Estimates of the prevalence of alcohol use disorders (i.e. abuse and dependence) are consistently higher for younger adults compared to their older counterparts. Nationally representative surveys have indicated that one in five young Australians aged 18-24 years are diagnosed as having an alcohol use disorder, with evidence suggesting that after the age of 24 the prevalence declines rapidly. In response to this finding, the Australian government recently announced a $55 million initiative aimed at reducing alcohol misuse amongst young Australians. Whilst rates of alcohol use amongst young adults are clearly high, questions remain as to whether this “youthful epidemic” of alcohol use disorders is real or a methodological artifact of the prevailing classification criteria. The current project aims to resolve these questions.
The aims of the current project were to:
- Determine potential sources of bias in young adults’ interpretations of the diagnostic criteria for alcohol use disorders and,
- Propose practical recommendations for revision of these criteria for inclusion in upcoming editions of the major psychiatric classification systems
This project sought to build on our previous program of research by using the novel investigative techniques of cognitive interviewing derived from the converging fields of cognitive science and survey methodology to explore the reasons behind the apparent shortcomings in the alcohol use disorder criteria. These novel techniques quantify an individual’s understanding of the diagnostic criteria and signal potentially ambiguous or misunderstood criteria. The results of this project provided practical recommendations for modifications to the alcohol use disorders diagnostic criteria in the upcoming revised classification systems.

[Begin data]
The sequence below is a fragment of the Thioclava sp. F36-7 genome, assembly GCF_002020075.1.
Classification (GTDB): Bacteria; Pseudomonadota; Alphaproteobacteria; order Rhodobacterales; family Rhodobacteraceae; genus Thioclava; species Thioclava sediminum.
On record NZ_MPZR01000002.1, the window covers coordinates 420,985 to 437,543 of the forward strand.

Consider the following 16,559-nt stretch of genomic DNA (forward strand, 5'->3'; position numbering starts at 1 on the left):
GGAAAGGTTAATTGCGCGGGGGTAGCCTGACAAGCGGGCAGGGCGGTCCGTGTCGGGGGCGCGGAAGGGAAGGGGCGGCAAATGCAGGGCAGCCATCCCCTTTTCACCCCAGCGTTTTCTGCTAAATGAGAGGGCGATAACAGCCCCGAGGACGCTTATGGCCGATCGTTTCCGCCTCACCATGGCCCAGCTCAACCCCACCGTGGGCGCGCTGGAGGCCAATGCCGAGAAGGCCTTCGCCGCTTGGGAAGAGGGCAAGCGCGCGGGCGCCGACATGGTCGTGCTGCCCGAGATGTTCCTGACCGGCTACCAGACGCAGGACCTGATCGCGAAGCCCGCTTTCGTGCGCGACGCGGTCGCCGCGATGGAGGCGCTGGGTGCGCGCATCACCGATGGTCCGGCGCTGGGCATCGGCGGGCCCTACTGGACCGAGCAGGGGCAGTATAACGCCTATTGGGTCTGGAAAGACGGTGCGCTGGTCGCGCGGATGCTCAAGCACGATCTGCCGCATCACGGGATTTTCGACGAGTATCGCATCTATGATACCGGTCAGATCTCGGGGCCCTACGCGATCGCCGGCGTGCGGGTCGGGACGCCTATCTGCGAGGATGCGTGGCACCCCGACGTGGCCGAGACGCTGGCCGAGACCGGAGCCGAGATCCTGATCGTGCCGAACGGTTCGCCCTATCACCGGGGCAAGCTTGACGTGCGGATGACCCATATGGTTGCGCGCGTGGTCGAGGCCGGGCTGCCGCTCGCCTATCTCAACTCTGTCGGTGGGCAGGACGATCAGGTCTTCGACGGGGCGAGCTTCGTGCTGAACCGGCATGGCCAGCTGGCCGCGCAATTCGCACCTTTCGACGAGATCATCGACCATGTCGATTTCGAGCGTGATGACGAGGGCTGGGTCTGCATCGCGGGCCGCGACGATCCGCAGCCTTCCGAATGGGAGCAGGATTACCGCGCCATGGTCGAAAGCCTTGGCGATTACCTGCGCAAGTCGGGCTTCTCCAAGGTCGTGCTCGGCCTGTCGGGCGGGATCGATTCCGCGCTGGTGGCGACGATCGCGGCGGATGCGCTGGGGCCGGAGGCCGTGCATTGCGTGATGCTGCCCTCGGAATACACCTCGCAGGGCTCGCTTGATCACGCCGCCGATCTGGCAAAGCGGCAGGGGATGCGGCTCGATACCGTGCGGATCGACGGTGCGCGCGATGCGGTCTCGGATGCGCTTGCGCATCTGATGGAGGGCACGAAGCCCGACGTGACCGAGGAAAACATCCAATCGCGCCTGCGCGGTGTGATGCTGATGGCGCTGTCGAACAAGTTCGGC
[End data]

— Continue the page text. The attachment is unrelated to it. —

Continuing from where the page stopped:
The results of this project demonstrated that some DSM-IV diagnostic criteria, particularly those centred on the self-reported motivations for drinking, may be misinterpreted by young adults, resulting in an over-estimation of the prevalence of alcohol use disorders. Further funding is being sought to investigate similar biases in reporting of other mental and substance use disorders.
The results of this project provide practical recommendations for modifications to the alcohol use disorders diagnostic criteria in the upcoming revised classification systems.